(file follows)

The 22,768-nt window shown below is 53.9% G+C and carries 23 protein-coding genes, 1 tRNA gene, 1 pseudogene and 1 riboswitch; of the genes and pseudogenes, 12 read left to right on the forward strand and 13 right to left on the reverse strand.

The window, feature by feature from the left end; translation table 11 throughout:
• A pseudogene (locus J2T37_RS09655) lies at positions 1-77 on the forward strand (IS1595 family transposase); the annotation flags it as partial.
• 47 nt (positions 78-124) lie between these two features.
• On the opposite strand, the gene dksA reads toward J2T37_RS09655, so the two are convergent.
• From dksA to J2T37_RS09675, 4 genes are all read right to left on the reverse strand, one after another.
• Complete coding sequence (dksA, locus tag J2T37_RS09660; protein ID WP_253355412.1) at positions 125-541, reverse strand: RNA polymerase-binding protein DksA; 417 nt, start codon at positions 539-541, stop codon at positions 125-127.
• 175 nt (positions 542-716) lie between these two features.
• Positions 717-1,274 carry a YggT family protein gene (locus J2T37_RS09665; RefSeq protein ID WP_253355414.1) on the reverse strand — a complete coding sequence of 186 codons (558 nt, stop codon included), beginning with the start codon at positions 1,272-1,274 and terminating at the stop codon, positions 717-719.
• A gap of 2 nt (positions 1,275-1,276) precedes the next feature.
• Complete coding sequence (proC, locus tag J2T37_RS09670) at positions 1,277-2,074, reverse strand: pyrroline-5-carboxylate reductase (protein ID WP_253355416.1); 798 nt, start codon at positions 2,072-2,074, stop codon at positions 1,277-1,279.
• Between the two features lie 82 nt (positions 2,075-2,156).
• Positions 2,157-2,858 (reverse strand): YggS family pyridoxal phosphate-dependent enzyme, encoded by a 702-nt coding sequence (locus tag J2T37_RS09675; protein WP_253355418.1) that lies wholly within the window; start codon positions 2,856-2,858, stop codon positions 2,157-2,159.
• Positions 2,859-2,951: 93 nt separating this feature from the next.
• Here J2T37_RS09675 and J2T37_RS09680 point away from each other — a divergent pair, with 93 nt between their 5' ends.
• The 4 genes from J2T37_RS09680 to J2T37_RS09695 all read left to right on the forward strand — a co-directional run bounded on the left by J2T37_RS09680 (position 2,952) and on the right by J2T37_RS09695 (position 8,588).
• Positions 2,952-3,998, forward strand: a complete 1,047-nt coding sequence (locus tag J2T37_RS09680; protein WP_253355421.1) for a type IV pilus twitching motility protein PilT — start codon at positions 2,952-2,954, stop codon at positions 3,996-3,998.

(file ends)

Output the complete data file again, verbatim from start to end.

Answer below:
The 22,768-nt window shown below is 53.9% G+C and carries 23 protein-coding genes, 1 tRNA gene, 1 pseudogene and 1 riboswitch; of the genes and pseudogenes, 12 read left to right on the forward strand and 13 right to left on the reverse strand.

The window, feature by feature from the left end; translation table 11 throughout:
• A pseudogene (locus J2T37_RS09655) lies at positions 1-77 on the forward strand (IS1595 family transposase); the annotation flags it as partial.
• 47 nt (positions 78-124) lie between these two features.
• On the opposite strand, the gene dksA reads toward J2T37_RS09655, so the two are convergent.
• From dksA to J2T37_RS09675, 4 genes are all read right to left on the reverse strand, one after another.
• Complete coding sequence (dksA, locus tag J2T37_RS09660; protein ID WP_253355412.1) at positions 125-541, reverse strand: RNA polymerase-binding protein DksA; 417 nt, start codon at positions 539-541, stop codon at positions 125-127.
• 175 nt (positions 542-716) lie between these two features.
• Positions 717-1,274 carry a YggT family protein gene (locus J2T37_RS09665; RefSeq protein ID WP_253355414.1) on the reverse strand — a complete coding sequence of 186 codons (558 nt, stop codon included), beginning with the start codon at positions 1,272-1,274 and terminating at the stop codon, positions 717-719.
• A gap of 2 nt (positions 1,275-1,276) precedes the next feature.
• Complete coding sequence (proC, locus tag J2T37_RS09670) at positions 1,277-2,074, reverse strand: pyrroline-5-carboxylate reductase (protein ID WP_253355416.1); 798 nt, start codon at positions 2,072-2,074, stop codon at positions 1,277-1,279.
• Between the two features lie 82 nt (positions 2,075-2,156).
• Positions 2,157-2,858 (reverse strand): YggS family pyridoxal phosphate-dependent enzyme, encoded by a 702-nt coding sequence (locus tag J2T37_RS09675; protein WP_253355418.1) that lies wholly within the window; start codon positions 2,856-2,858, stop codon positions 2,157-2,159.
• Positions 2,859-2,951: 93 nt separating this feature from the next.
• Here J2T37_RS09675 and J2T37_RS09680 point away from each other — a divergent pair, with 93 nt between their 5' ends.
• The 4 genes from J2T37_RS09680 to J2T37_RS09695 all read left to right on the forward strand — a co-directional run bounded on the left by J2T37_RS09680 (position 2,952) and on the right by J2T37_RS09695 (position 8,588).
• Positions 2,952-3,998, forward strand: a complete 1,047-nt coding sequence (locus tag J2T37_RS09680; protein WP_253355421.1) for a type IV pilus twitching motility protein PilT — start codon at positions 2,952-2,954, stop codon at positions 3,996-3,998.